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Undergraduate Student Spotlight – Mason Rausch 

How did you come up with the idea of studying “liveness” in music?
Music has always been a big part of my life and when I was old enough to start going to concerts, I fell completely in love with live music. My younger sister (six years my junior) is a fantastic musician and has been attending classes and performing in live shows with School of Rock since she was eight years old. Because of this, live music has become a big part of my family and my personal history. Whether I am watching my sister kill it on stage, one of my favorite artists in an arena, or an artist I’ve never heard of in a tiny dive bar, each live performance creates a different feeling of excitement and amazement. I wanted to find out if others feel the same way I do about live music and show others how incredible live performance can be.

What surprised you the most when putting together this documentary?
Sometimes we get so convinced of our own opinions that we begin to believe they’re facts. The thing that surprised me the most while creating this documentary was how many people prefer recorded music over live music and don’t really enjoy going to concerts. At first I was quite indignant at the idea that anyone could not like live music; but the more I thought about it and the more I opened my mind, I began to understand some of the reasoning. Everyone takes in art differently and everyone has different preferences based on their personal adherence to aesthetic hierarchies. As they say, “Beauty is in the eye of the beholder.”

What do you think your documentary has to say about the relevance of “liveness” in the 21st century?

The age in which we live has brought about new modes of understanding and redefined our human experience in many ways. One topic that my film explores is the “new definition” of liveness. Technology allows us to experience live entertainment like we’ve never been able to before through YouTube, television, and various platforms that stream live broadcasts and hold recordings of live performances. Whether or not you consider a pre-recorded and uploaded video of a concert truly live, technology has granted the ability to experience some form of liveness to those that otherwise would not be able to.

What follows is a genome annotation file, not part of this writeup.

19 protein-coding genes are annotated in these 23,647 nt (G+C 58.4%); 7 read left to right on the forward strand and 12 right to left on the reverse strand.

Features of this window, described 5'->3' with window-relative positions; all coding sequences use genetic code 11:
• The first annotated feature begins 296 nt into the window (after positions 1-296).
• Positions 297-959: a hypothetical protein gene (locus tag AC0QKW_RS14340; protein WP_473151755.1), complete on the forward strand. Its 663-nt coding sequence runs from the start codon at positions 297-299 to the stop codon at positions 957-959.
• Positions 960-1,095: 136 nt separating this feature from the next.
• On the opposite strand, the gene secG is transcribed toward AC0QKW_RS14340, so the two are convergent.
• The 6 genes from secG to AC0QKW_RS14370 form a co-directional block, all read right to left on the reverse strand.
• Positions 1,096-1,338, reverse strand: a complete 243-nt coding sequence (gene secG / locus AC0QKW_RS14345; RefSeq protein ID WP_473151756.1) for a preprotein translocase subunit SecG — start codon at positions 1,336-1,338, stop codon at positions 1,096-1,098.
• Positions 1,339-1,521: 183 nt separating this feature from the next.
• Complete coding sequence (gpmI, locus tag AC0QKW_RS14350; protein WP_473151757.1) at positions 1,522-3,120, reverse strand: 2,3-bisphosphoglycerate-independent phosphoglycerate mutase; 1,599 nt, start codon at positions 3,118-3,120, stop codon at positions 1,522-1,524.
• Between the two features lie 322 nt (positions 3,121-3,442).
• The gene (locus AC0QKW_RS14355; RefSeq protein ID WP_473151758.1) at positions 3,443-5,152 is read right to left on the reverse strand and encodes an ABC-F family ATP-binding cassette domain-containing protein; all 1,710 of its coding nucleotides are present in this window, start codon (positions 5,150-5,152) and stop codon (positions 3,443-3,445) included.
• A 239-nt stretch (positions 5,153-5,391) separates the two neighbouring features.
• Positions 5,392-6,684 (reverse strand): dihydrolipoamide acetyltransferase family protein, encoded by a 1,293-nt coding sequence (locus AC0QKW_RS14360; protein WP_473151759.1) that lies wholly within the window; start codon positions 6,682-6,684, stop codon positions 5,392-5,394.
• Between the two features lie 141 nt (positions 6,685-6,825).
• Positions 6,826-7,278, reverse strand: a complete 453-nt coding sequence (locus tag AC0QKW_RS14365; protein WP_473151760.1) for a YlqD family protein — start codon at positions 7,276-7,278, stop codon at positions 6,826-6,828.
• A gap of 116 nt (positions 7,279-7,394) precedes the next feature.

Which ideas discussed in class did you find most useful when approaching this topic?

Throughout my studies, I’ve learned a lot about the relationship between music and culture. In almost all cultures, music is something that unites people. In the US, though perhaps less “traditional” than other cultures, people are united through common experiences at live performances, appreciation of the same recordings, and memories associated with specific songs, albums, or artists. Learning about how music in integrated into other cultures helped me understand how it’s integrated into my own.

What’s your next project?

I am currently working on two projects that I’m very excited about. Over winter break, I was able to travel to London with Dr. Regan, one of our Performance Studies professors, and his “Performance in World Cultures” class. The organization that we traveled through, IES Abroad, hosts a film festival each year for shorts that “capture the spirit of study abroad.” I collected copious footage throughout the trip and I will be conducting interviews with my classmates to make a film to submit to the festival. I am also working on my senior capstone which all Performance Studies students must complete during their final spring semester. David Treviño, one of my colleagues featured in “Experience Music,” and I are working together to research the different methods in which films get soundtracked. We’d like to find out which method is most effective in creating a lasting association in the memory of the audience between a song and the film it’s featured in. Along with our research, we will be devising a compilation of film shorts that we will soundtrack through different methods.